Soft light blankets.

    Soft loose clothes, better yet, no clothes.

    Sitting on the edge of the tub, elbows on knees, head in palms.

    An eye mask, a thick fabric headband works equally well.

    A quiet mind? Have not yet achieved, imagine it would work wonders.

    Once the migraine has passed, transportation rejuvenates, mostly empty trains are magic, driving on an open road is good. 

     
  3. I said it out loud so I knew it was no longer taking up space inside me. I knew it was no longer a secret I needed to keep. I knew it would no longer be true. 

     
  4. How to find happiness: 1. Think of where you last saw it. 2. See if it’s still there.
     
  5. Can someone please explain to me how women memorize their beauty routines? What bribe do they use to get themselves to take their make up off each night? How do they keep track of what all the different acids do? How do they remember to use body brushes dry and pumice stones wet? How do they remember to dry their face before warming the exfoliator between their hands and rubbing with their finger tips for 30 seconds and their palms for 20 seconds and rinsing before using the glycolic acid wash and rinsing again and patting dry before using a serum? How do they know what the fuck a serum is? How do they distinguish it from moisturizer? From lotion? Do they have a special tool to reach their backs? How did they know to start shunning sulfates? How did they know to put crushed aspirin on blemishes? How many of them are actually oil pulling? How do they make sure to only use a body brush 2-3 times per week so they don’t lose all their skin? How do they make sure to only use shampoo 1-2 times per week so they don’t lose all their hair? Do you think any of them have those childhood chore charts and gold star stickers to help them keep track? I could really use the incentive of some gold star stickers. Can someone who has this down please send me a starter kit? Is there an app for that?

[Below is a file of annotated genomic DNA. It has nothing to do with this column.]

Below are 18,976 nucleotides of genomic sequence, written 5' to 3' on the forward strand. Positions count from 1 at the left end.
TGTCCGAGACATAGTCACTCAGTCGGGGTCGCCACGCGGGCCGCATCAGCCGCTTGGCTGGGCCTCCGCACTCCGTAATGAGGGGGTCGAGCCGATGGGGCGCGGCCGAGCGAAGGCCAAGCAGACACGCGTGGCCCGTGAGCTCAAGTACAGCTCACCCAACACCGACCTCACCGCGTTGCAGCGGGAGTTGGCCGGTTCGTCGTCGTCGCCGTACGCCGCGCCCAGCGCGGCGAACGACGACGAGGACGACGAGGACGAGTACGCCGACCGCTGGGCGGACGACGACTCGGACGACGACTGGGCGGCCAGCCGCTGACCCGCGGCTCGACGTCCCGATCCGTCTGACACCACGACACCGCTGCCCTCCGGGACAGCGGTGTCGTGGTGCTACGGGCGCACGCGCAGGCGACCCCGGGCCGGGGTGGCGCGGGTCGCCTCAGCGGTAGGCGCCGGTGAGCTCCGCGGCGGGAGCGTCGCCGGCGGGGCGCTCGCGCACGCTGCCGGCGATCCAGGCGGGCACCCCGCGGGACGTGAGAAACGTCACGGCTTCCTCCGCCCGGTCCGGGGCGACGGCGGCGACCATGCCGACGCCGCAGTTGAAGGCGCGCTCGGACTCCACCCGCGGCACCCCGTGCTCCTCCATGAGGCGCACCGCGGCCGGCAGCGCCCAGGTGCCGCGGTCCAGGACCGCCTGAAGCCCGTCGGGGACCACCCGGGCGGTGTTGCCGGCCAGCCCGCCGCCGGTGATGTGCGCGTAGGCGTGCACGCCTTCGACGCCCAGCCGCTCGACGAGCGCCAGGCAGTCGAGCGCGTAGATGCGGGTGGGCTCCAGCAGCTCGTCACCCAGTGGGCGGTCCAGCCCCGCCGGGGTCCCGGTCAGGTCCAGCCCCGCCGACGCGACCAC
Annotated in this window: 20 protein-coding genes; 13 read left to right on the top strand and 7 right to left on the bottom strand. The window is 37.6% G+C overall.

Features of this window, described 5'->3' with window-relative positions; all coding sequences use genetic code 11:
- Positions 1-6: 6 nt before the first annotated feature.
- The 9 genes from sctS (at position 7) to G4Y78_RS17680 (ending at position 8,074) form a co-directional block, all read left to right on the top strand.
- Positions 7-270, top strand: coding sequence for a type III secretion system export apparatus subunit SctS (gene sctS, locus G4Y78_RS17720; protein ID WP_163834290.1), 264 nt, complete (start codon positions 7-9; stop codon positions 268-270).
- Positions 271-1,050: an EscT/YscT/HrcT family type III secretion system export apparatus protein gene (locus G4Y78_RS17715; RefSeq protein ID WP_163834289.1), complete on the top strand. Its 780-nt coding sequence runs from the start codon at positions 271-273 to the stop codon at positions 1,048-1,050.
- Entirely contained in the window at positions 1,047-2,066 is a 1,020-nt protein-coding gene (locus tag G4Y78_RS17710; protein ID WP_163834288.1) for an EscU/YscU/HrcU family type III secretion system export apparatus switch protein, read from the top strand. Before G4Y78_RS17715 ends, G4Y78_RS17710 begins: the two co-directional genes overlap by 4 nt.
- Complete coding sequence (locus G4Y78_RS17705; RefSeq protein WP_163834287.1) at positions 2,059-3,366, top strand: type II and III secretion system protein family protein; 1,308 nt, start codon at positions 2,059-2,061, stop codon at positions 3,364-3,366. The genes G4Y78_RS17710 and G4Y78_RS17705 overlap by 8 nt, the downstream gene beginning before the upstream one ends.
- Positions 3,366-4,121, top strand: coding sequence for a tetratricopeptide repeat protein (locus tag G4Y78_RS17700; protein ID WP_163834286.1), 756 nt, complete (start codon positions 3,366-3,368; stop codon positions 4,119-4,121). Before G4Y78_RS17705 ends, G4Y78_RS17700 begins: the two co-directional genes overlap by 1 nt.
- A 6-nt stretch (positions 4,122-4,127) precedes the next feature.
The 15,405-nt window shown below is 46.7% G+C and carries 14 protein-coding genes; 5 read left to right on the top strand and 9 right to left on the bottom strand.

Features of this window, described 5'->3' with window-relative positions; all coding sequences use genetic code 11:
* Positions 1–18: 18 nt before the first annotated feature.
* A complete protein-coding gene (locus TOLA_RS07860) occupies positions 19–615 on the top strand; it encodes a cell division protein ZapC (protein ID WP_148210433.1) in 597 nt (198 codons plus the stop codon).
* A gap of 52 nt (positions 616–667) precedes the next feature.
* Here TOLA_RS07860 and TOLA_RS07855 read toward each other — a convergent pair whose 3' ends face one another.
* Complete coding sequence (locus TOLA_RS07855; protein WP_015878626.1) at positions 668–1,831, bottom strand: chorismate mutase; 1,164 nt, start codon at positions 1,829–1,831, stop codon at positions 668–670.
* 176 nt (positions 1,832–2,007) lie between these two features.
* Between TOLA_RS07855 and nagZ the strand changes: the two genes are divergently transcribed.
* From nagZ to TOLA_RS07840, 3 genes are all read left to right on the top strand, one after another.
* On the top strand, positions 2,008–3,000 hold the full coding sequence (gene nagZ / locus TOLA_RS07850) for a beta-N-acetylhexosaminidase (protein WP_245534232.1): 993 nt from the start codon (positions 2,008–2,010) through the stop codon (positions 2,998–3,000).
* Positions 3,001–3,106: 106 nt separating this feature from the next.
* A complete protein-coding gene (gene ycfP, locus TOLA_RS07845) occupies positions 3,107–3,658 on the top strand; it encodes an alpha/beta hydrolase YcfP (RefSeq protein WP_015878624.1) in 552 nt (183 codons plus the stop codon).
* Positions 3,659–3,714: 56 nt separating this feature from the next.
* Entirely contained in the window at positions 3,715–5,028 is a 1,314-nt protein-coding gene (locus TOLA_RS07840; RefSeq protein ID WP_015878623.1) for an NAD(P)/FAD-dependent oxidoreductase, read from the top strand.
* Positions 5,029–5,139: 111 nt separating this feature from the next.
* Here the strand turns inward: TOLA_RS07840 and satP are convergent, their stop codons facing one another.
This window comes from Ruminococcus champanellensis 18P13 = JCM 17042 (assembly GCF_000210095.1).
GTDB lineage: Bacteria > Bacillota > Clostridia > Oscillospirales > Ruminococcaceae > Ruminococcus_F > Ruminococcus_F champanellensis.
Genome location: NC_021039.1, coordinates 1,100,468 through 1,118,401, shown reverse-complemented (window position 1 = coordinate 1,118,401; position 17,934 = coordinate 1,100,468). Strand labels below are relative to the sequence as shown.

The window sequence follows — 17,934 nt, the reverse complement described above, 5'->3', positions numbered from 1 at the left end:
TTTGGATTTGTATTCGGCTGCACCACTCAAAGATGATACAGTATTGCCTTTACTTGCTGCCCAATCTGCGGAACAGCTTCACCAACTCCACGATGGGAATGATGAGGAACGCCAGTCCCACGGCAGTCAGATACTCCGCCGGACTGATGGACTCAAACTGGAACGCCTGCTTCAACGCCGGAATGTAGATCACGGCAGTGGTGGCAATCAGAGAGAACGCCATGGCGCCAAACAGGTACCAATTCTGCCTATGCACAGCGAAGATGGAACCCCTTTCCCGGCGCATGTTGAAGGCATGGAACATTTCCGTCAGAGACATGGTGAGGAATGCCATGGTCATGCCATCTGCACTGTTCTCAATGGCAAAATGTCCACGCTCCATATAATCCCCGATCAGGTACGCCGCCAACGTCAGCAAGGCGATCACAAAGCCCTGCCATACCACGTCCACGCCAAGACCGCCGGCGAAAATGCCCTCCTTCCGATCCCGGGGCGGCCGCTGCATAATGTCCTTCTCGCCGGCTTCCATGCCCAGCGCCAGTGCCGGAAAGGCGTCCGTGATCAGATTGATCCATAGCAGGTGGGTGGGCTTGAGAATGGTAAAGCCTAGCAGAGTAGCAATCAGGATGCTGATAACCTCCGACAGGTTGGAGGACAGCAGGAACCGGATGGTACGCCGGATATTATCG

6. Jubiläum